Bahamas--No Take Marine Reserves
pb_coral at yahoo.com
pb_coral at yahoo.com
Fri Jan 14 20:13:40 EST 2000
I thought coral-list would be interested in this:
PRESS CONFERENCE ON THE ESTABLISHMENT OF NO TAKE=20
REMARKS BY THE HON THERESA MOXEY-INGRAHAM, MP
MINISTER OF COMMERCE AGRICULTURE & INDUSTRY
Thursday 13th January 2000 at 10:00 am.
The New No Take Marine Reserves
Over the past eighteen months the Department of Fisheries working in
close consultation with the Bahamas Reef Environmental Education
Foundation (BREEF), local government representatives, The Bahamas
National Trust (BNT ) and a number of scientists, has proposed the
establishment of a network of No Take Marine Reserves throughout the
Bahamas. Having reviewed a large number of possible locations
throughout the nation, the government has given the green light to the
immediate establishment of the first five No Take Marine Reserve sites.
This is a highly significant step in a long and complex process and it
is considered appropriate to bring it to the attention of the nation at
Many details remain to be determined with respect to exactly where the
boundaries will be established, what the governing legal framework will
be, and with respect to the establishment of assessment, management and
monitoring plans. This bold initiative can only succeed with the full
community participation and over the coming months a comprehensive
consultative process will be implemented.
Based on a scientific review of the available information, the first
five locations will be in the following areas:
1. North Bimini 2. Berry Islands =96 Frozen Cay to Whale Cay area 3.
South Eleuthera =96 Powell Point to Schooner Cays 4. Exuma Cays -south of
the Land and Sea Park in the Lee Stocking Island area 5. Northern Abaco
The Bahamian Experience.
It should be pointed out that The Bahamas already has some experience
with No Take Marine Reserves through the work of the Bahamas National
Trust within the Exuma Land and Sea Park. This pioneering effort that
began in 1958, allowed limited fishing within the boundaries of the park
until 1986. At that time it was determined that a complete ban on
fishing was necessary. Today the Exuma Land and Sea Park provide
testimony of the wisdom of that decision. Scientific research and
casual observations demonstrate that the fish are larger and more
abundant within the Park when compared to areas immediately outside.
Another feature is that there is a more diverse species composition of
the fish populations inside as compared to outside the Park.
As successful as the Exuma Land and Sea Park have been, it alone cannot
do what is needed to maintain the sustainability of the marine industry.
For the full benefits to be realized there must be a network of No Take
Marine Reserves, large enough to adequately represent the different
habitats, close enough together for there to be linkages for marine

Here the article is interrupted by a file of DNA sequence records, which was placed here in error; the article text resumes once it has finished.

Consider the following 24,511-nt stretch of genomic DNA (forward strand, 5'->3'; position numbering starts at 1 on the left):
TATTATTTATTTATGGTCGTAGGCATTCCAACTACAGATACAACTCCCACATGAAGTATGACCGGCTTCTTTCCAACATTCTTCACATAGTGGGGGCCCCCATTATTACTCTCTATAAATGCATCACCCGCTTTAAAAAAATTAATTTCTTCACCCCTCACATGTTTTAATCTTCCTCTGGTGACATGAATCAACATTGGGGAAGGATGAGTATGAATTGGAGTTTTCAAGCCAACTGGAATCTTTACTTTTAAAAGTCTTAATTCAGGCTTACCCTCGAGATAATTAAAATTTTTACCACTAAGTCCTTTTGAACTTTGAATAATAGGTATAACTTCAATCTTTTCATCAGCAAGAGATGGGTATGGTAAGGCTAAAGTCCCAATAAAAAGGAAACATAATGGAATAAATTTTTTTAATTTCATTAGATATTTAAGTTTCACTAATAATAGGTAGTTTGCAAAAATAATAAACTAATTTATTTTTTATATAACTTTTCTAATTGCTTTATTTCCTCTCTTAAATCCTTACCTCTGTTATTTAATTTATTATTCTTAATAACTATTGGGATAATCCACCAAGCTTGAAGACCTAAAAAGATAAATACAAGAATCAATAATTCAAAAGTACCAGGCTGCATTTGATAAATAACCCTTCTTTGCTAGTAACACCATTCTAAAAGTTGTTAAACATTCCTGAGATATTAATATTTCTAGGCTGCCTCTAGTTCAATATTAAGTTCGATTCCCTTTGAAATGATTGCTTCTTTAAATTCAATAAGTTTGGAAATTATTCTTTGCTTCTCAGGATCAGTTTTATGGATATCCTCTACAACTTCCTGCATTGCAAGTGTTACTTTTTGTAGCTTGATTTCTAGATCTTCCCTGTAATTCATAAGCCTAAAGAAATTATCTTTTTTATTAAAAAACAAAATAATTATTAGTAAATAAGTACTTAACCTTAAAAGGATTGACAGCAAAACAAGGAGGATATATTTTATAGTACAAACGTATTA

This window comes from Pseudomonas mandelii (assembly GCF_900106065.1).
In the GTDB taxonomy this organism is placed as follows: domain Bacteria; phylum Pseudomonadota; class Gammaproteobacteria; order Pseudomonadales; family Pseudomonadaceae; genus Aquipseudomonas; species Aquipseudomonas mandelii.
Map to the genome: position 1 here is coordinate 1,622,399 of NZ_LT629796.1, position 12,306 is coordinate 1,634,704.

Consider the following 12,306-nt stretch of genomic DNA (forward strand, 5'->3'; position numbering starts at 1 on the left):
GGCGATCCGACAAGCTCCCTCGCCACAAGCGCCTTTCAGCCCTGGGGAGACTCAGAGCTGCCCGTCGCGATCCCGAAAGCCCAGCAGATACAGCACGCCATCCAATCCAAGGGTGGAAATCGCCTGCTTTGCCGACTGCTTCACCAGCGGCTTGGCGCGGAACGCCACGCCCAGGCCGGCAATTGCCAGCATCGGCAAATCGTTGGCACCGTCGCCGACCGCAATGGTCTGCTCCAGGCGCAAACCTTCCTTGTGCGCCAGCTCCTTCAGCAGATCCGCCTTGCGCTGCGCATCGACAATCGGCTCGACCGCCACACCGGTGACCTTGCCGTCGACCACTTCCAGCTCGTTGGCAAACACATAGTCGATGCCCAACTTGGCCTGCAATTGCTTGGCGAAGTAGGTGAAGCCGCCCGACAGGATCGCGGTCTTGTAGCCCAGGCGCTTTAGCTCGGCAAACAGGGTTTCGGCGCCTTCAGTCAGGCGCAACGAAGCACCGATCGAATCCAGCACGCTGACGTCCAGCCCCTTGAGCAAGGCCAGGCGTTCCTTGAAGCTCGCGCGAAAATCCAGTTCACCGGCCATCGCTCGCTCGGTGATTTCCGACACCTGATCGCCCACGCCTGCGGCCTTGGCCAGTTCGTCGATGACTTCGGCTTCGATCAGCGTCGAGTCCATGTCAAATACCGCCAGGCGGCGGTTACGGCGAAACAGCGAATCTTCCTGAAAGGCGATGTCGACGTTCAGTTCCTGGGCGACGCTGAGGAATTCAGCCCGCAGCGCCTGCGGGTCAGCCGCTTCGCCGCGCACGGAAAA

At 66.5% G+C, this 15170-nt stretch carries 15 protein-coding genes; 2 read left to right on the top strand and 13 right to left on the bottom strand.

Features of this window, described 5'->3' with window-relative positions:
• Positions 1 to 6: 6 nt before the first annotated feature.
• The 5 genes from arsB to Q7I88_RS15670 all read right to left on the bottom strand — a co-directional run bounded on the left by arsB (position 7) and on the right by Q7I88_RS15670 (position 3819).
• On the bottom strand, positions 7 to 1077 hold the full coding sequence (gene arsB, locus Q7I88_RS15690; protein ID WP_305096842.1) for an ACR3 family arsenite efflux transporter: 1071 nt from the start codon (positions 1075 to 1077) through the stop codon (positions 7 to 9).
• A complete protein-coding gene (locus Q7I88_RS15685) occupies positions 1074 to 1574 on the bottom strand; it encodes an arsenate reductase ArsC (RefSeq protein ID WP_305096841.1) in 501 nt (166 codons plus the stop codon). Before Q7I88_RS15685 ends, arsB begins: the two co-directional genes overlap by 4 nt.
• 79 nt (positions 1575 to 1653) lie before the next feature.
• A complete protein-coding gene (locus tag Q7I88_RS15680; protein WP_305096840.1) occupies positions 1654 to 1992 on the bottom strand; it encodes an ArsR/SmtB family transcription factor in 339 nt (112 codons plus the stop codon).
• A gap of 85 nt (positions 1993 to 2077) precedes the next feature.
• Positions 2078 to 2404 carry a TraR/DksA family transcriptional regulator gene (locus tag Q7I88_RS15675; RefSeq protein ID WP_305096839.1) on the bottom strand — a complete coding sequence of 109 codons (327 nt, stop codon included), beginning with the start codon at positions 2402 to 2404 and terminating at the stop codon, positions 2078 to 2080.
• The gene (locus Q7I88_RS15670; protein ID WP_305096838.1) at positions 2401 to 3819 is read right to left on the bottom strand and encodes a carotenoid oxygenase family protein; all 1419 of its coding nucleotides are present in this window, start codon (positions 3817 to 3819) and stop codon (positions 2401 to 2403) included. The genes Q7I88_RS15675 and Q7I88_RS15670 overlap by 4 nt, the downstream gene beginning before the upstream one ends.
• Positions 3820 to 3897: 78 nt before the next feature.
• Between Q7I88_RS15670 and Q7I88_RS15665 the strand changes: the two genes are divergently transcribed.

animal and plant life as they move through their life cycles. Reserves
must also be numerous enough to provide some replication as insurance
against a local environmental catastrophe.
Benefits of No Take Marine Reserve
There is a wide range of potential benefits from the establishment of a
network of self- sustaining no take marine reserves. These include: 1.
Support for fisheries and fisheries management. 2. Benefits to fish
populations by the provision of larger fish 3. Protection of ecosystem
structure and functioning 4. Enhancement of non-extractive human
activities such as sight seeing and scuba diving 5. Increased scientific
Conclusion The Bahamas is a nation blessed with vast expanses of marine
environment. The beauty and biodiversity of this environment provide
for us in many ways, through tourism in its many and varied forms,
commercial fishing, diving, recreational fishing and boating. The
marine environment is an integral part of the Bahamian way of life and
is a part of our heritage that must be safeguarded. Particular thanks
are extended to Sir Nicholas Nuttall, Chairman of BREEF for his
energetic support in the pursuit of this work and for the provision of
expert scientific advice through the financial resources of BREEF. I
also wish to acknowledge the critical role played by former Minister the
Hon. Earl Deveaux in bringing this important work to this point. His
sincere concern for the sustainable use of the marine environment has
been the major force driving this effort forward.
While the establishment of these reserves may, in the early stages,
result in some negative impacts on some fishermen in some locations, it
is considered that the longer-term benefits will far outweigh them. I
therefore look forward to the full cooperation of all the various user
groups throughout The Bahamas and encourage full participation in this
important process. The future benefits will only be derived with help
and cooperation from each and every Bahamian.
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